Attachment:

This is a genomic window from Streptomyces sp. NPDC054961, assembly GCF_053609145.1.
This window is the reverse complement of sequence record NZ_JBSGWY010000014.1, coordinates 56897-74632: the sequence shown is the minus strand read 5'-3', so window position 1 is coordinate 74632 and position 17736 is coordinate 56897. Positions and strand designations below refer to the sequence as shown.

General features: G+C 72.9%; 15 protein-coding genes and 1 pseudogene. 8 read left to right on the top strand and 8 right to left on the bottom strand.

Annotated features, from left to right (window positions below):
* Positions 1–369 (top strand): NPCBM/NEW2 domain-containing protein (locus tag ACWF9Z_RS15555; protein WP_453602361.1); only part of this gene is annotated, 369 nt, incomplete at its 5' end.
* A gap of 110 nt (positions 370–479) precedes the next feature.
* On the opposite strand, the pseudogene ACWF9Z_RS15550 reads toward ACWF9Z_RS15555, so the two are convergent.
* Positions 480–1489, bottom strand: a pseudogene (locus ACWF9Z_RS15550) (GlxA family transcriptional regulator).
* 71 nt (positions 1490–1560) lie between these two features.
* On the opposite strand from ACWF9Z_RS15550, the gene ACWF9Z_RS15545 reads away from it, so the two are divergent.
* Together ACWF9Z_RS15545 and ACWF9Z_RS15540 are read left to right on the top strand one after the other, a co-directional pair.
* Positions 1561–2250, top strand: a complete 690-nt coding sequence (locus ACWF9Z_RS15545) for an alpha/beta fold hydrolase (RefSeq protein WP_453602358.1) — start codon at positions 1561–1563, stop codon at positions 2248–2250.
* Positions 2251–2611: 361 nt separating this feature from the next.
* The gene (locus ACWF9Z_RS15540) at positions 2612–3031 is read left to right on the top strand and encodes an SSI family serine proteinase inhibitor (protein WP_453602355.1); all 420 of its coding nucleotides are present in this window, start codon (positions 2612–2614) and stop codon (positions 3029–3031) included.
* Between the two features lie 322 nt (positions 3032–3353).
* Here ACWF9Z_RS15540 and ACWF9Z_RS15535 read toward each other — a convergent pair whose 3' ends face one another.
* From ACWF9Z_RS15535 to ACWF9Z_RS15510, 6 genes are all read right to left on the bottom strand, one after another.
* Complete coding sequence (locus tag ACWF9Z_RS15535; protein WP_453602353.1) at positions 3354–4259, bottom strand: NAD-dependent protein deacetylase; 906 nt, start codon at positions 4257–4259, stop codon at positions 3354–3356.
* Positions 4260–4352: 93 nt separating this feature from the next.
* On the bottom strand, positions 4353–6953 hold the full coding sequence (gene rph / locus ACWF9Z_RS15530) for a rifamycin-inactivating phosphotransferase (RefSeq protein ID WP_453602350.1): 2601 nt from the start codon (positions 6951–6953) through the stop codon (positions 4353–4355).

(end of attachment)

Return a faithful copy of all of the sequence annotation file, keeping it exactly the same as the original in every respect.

This is a genomic window from Streptomyces sp. NPDC054961, assembly GCF_053609145.1.
This window is the reverse complement of sequence record NZ_JBSGWY010000014.1, coordinates 56897-74632: the sequence shown is the minus strand read 5'-3', so window position 1 is coordinate 74632 and position 17736 is coordinate 56897. Positions and strand designations below refer to the sequence as shown.

General features: G+C 72.9%; 15 protein-coding genes and 1 pseudogene. 8 read left to right on the top strand and 8 right to left on the bottom strand.

Annotated features, from left to right (window positions below):
* Positions 1–369 (top strand): NPCBM/NEW2 domain-containing protein (locus tag ACWF9Z_RS15555; protein WP_453602361.1); only part of this gene is annotated, 369 nt, incomplete at its 5' end.
* A gap of 110 nt (positions 370–479) precedes the next feature.
* On the opposite strand, the pseudogene ACWF9Z_RS15550 reads toward ACWF9Z_RS15555, so the two are convergent.
* Positions 480–1489, bottom strand: a pseudogene (locus ACWF9Z_RS15550) (GlxA family transcriptional regulator).
* 71 nt (positions 1490–1560) lie between these two features.
* On the opposite strand from ACWF9Z_RS15550, the gene ACWF9Z_RS15545 reads away from it, so the two are divergent.
* Together ACWF9Z_RS15545 and ACWF9Z_RS15540 are read left to right on the top strand one after the other, a co-directional pair.
* Positions 1561–2250, top strand: a complete 690-nt coding sequence (locus ACWF9Z_RS15545) for an alpha/beta fold hydrolase (RefSeq protein WP_453602358.1) — start codon at positions 1561–1563, stop codon at positions 2248–2250.
* Positions 2251–2611: 361 nt separating this feature from the next.
* The gene (locus ACWF9Z_RS15540) at positions 2612–3031 is read left to right on the top strand and encodes an SSI family serine proteinase inhibitor (protein WP_453602355.1); all 420 of its coding nucleotides are present in this window, start codon (positions 2612–2614) and stop codon (positions 3029–3031) included.
* Between the two features lie 322 nt (positions 3032–3353).
* Here ACWF9Z_RS15540 and ACWF9Z_RS15535 read toward each other — a convergent pair whose 3' ends face one another.
* From ACWF9Z_RS15535 to ACWF9Z_RS15510, 6 genes are all read right to left on the bottom strand, one after another.
* Complete coding sequence (locus tag ACWF9Z_RS15535; protein WP_453602353.1) at positions 3354–4259, bottom strand: NAD-dependent protein deacetylase; 906 nt, start codon at positions 4257–4259, stop codon at positions 3354–3356.
* Positions 4260–4352: 93 nt separating this feature from the next.
* On the bottom strand, positions 4353–6953 hold the full coding sequence (gene rph / locus ACWF9Z_RS15530) for a rifamycin-inactivating phosphotransferase (RefSeq protein ID WP_453602350.1): 2601 nt from the start codon (positions 6951–6953) through the stop codon (positions 4353–4355).